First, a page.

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Lighting the Eighth Fire: The Liberation, Resurgence, and Protection of Indigenous Nations Paperback – Aug 15 2008

5.0 out of 5 stars 1 customer review

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  • Lighting the Eighth Fire: The Liberation, Resurgence, and Protection of Indigenous Nations
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  • Red Skin, White Masks: Rejecting the Colonial Politics of Recognition
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Product Details

  • Paperback: 232 pages
  • Publisher: Arbeiter Ring Publishing; 1 edition (Aug. 15 2008)
  • Language: English
  • ISBN-10: 1894037332
  • ISBN-13: 978-1894037334
  • Product Dimensions: 13.7 x 1.5 x 21.1 cm
  • Shipping Weight: 9 g
  • Average Customer Review: 5.0 out of 5 stars 1 customer review
  • Amazon Bestsellers Rank: #19,317 in Books (See Top 100 in Books)
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Product Description

Review

This important book will appeal to readers of both local and national Canadian history as well as to those with an interest in sustainability. Both subjects are presented from an Indigenous perspective still largely missing from mainstream publications. Activists involved in environmental and First Nations causes will find much to learn from and be inspired by. -- Ursula Pflug, The Niagra Falls Review

...it should still be catalogued in every provincial and university library. The publication of this book clearly accentuates that there exists in the Native community an active and articulate group of writers who will continue to press ahead with the First Nations agenda. -- John W. Friesen, Canadian Ethnic Studies

About the Author

Leanne Simpson is a researcher, writer, and educator of Mississauga and Scottish ancestry. She is a member of the gidigaa bzhiw dodem and a citizen of the Nishnaabeg nation. Leanne holds a PhD from the University of Manitoba and is the past director of Indigenous Environmental Studies at Trent University. Her research interests include Indigenist theory and methodology, Indigenous political cultures and traditional governance, Nishnaabeg women, Indigenous Knowledge, and Indigenous philosophies on land and the environment. Leanne currently teaches at the Centre for World Indigenous Knowledgeat Athabasca University and has previously taught at Trent University, the University of Victoria, the University of Manitoba, and Tampere University in Finland.


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A fantastic read! Inspiring, thoughtful, truthful and enlightening. A good read for Indigenous and non-indigenous peoples.
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Most Helpful Customer Reviews on Amazon.com (beta)

Amazon.com: HASH(0xa6078f24) out of 5 stars 1 review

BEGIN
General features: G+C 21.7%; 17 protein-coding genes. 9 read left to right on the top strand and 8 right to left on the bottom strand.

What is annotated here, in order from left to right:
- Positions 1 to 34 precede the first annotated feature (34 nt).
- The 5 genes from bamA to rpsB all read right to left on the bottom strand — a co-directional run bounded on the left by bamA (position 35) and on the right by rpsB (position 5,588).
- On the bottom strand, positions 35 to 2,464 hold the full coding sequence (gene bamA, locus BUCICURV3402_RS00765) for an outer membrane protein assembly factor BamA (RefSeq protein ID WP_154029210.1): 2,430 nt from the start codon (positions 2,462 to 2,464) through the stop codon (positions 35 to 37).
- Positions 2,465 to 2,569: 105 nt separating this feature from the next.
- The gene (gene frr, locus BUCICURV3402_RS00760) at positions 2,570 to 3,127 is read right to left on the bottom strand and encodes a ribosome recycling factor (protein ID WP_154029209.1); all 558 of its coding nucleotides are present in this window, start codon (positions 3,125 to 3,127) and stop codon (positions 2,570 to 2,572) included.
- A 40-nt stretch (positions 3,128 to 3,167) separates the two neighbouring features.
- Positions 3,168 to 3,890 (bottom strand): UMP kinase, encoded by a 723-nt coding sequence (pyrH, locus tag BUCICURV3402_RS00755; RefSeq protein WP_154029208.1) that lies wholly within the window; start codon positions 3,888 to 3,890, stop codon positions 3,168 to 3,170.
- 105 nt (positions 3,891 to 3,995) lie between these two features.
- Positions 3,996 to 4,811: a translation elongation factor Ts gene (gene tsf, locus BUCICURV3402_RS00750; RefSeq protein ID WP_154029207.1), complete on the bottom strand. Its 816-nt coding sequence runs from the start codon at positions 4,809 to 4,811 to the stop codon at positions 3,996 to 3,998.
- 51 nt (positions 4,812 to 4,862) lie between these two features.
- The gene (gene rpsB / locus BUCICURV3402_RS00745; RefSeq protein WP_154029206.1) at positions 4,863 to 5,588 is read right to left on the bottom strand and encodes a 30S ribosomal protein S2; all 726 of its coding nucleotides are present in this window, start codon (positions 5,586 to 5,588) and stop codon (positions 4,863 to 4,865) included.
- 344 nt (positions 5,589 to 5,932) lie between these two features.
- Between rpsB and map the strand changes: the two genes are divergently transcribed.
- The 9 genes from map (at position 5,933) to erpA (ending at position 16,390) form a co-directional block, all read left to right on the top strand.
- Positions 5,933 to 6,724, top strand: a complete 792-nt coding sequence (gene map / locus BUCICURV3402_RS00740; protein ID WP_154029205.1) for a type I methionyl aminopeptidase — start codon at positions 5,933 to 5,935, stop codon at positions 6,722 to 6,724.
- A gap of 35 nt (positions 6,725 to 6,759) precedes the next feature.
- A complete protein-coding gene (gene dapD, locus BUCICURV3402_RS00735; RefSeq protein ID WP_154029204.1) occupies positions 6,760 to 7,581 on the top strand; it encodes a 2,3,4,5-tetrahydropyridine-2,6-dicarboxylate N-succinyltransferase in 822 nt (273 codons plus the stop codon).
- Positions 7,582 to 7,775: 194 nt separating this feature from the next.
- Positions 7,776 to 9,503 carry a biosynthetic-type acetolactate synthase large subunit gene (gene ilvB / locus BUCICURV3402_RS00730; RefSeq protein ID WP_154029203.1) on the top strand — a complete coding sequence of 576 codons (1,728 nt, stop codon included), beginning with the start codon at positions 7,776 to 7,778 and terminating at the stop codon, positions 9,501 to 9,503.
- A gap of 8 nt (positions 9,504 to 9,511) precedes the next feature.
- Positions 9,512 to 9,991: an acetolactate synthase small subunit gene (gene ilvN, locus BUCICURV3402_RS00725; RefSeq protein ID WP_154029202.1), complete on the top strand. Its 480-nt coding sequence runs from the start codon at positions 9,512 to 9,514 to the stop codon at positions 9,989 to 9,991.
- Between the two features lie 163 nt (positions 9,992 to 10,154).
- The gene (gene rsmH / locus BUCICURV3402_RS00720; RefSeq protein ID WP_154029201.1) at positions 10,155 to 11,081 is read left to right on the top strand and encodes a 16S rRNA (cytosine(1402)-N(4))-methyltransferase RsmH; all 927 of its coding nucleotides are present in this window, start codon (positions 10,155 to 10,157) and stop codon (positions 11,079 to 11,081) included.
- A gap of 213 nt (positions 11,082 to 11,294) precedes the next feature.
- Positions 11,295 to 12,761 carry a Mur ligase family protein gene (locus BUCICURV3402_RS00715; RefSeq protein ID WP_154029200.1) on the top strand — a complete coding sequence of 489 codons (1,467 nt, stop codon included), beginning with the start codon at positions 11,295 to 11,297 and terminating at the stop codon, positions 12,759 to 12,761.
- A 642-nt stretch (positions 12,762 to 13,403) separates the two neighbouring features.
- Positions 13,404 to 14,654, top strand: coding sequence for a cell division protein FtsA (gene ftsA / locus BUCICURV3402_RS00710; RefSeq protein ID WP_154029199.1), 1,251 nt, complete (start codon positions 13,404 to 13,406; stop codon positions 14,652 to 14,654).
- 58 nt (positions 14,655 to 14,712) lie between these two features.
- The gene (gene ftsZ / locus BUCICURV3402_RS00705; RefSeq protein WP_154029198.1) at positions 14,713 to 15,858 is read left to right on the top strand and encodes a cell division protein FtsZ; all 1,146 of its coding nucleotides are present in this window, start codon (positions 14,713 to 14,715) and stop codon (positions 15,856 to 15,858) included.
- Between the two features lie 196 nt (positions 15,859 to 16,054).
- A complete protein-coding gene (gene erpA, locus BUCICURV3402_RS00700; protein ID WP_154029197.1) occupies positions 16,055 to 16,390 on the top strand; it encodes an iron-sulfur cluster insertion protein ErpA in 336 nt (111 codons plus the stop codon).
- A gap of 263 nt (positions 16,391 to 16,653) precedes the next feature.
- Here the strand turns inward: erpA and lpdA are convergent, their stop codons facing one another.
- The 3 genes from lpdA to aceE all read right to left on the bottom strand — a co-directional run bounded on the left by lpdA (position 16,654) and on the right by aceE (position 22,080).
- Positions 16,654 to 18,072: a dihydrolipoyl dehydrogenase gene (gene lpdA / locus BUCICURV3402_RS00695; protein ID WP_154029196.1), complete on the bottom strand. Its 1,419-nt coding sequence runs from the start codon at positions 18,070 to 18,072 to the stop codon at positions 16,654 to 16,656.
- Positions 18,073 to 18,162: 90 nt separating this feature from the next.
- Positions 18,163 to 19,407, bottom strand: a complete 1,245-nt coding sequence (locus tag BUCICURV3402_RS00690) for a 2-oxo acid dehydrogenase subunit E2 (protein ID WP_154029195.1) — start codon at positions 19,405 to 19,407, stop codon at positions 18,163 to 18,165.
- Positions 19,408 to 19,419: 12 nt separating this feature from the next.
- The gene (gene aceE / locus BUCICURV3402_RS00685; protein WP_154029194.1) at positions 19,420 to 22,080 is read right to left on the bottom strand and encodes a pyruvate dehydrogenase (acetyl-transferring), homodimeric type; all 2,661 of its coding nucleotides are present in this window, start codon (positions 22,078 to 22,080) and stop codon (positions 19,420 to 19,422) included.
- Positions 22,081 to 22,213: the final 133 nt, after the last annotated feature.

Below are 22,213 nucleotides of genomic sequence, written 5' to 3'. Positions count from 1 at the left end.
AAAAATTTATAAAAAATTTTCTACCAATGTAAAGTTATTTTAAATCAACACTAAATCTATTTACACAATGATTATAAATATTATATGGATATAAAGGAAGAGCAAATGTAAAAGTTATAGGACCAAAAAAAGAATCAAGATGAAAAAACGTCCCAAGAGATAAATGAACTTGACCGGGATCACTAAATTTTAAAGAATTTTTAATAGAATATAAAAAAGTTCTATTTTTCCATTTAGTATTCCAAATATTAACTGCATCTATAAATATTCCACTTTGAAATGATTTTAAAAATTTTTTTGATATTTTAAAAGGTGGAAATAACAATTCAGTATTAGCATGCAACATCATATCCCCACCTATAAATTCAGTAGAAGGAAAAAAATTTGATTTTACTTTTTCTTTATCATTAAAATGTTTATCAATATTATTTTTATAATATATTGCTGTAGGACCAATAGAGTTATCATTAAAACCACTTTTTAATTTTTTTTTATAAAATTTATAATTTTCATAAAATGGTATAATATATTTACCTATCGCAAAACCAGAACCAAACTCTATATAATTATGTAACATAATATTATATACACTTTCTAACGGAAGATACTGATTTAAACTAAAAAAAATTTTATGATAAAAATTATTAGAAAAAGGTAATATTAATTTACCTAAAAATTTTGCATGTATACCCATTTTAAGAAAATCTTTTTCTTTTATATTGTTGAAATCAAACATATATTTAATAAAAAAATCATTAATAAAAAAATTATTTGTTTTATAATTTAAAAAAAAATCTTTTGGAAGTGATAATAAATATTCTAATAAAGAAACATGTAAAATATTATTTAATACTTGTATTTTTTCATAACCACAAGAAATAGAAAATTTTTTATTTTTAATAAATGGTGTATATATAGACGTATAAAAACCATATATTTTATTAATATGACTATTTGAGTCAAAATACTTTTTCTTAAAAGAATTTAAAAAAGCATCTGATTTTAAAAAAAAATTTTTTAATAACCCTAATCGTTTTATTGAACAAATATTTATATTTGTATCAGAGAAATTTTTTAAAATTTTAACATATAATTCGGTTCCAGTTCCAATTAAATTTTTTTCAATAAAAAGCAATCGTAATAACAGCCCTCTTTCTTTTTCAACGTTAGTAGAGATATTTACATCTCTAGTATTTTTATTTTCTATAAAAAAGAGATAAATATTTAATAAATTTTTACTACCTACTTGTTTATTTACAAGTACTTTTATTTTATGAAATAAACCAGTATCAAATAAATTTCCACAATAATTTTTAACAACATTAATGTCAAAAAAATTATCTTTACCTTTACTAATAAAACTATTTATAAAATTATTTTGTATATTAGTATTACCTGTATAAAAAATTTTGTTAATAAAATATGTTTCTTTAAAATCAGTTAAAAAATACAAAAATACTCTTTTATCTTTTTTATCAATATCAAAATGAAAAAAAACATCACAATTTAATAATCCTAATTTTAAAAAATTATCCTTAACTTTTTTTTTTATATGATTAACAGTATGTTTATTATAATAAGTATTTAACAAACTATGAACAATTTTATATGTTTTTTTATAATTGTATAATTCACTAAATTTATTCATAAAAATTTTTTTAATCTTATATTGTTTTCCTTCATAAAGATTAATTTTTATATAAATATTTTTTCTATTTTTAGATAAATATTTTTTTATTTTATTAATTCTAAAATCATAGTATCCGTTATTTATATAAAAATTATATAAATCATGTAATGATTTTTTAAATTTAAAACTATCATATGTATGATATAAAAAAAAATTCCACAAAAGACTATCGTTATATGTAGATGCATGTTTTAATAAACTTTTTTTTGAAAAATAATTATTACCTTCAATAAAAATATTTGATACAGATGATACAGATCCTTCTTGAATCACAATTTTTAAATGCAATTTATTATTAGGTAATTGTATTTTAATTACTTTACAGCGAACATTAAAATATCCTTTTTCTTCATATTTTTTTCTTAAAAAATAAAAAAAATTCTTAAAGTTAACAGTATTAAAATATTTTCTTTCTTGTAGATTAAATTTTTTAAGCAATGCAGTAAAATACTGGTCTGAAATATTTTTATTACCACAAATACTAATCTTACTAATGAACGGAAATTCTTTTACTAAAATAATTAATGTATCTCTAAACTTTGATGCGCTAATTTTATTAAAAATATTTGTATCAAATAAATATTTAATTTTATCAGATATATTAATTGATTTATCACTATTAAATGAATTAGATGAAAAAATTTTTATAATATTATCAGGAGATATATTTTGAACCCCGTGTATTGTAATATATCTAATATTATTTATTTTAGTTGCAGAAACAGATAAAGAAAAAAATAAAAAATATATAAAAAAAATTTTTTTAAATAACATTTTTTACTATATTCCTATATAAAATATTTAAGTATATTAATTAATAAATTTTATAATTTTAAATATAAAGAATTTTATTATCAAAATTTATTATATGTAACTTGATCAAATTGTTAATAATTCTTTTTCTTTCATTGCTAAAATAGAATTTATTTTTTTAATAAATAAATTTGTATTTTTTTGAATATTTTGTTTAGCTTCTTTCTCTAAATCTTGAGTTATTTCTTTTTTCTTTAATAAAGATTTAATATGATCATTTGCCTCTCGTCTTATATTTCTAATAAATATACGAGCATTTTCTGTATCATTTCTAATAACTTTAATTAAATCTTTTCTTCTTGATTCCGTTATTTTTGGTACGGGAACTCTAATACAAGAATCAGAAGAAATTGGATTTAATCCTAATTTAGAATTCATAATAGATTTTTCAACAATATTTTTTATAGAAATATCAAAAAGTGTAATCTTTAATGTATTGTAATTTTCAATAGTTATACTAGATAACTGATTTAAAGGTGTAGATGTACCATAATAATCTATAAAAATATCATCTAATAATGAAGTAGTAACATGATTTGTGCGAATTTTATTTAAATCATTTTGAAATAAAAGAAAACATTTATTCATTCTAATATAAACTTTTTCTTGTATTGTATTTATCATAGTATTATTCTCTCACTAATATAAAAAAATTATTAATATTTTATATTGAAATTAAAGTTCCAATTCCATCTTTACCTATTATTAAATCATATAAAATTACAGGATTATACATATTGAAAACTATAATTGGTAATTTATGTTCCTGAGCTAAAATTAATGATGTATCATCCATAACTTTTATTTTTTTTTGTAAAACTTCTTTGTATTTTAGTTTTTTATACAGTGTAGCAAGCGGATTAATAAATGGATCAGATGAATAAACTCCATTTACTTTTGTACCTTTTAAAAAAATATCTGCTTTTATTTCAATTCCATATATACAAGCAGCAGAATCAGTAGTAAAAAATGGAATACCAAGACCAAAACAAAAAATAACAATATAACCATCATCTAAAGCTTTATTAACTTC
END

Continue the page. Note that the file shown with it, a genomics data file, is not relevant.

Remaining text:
4 of 4 people found the following review helpful
HASH(0xa6089564) out of 5 stars Regeneration of Indigenous Spirit June 30 2010
By Pegi Eyers - Published on Amazon.com
Format: Paperback
Edited by Activist-Educator Leanne Simpson (Nishnaabekwe), Lighting the Eighth Fire is a radical collection of new writing by First Nations scholars that focuses on reclaiming the "physical, political and psychic spaces of freedom". These brilliant essays cover a wide range of issues touching on the current resurgence of Indigenist principles, culture and tradition; the protection of the land and earth-based knowledge; and the decolonization of Indigenous Nations and the Canadian state. As Simpson says in her introduction, "It is about following our own intellectual traditions that are strongly rooted in ancestral values, knowledge and philosophies, and to work with traditional governments and Knowledge Holders." The authors explore ways to honor cultural and political values, and to uphold Indigenous integrity in daily life with the practice of language, ceremony and teachings. The community-based style of writing found here is not often recognized by academia, but the voices in the collection will resonate with Canadians who have an interest in justice and learning about Indigenous solutions to the problems caused by an ongoing Colonial system. We have all been deeply affected by colonization, which seeks to commodify resources and annihilate the land, to separate us from our spiritual connection to the natural world, and to lose the love and trust of each other in the process. In his moving "Opening Words" Taiaiake Alfred (Kahnawake Mohawk) prefaces the anthology with this: "In offering us strong words about ways to reconnect to our lands, cultures and communities, these good minds are teaching us more than how to recover; they are teaching us how to survive and be Indigenous. It is immensely gratifying to witness the regeneration of ancestral wisdom and the rebirth of the warrior spirit that the words in this book represent."


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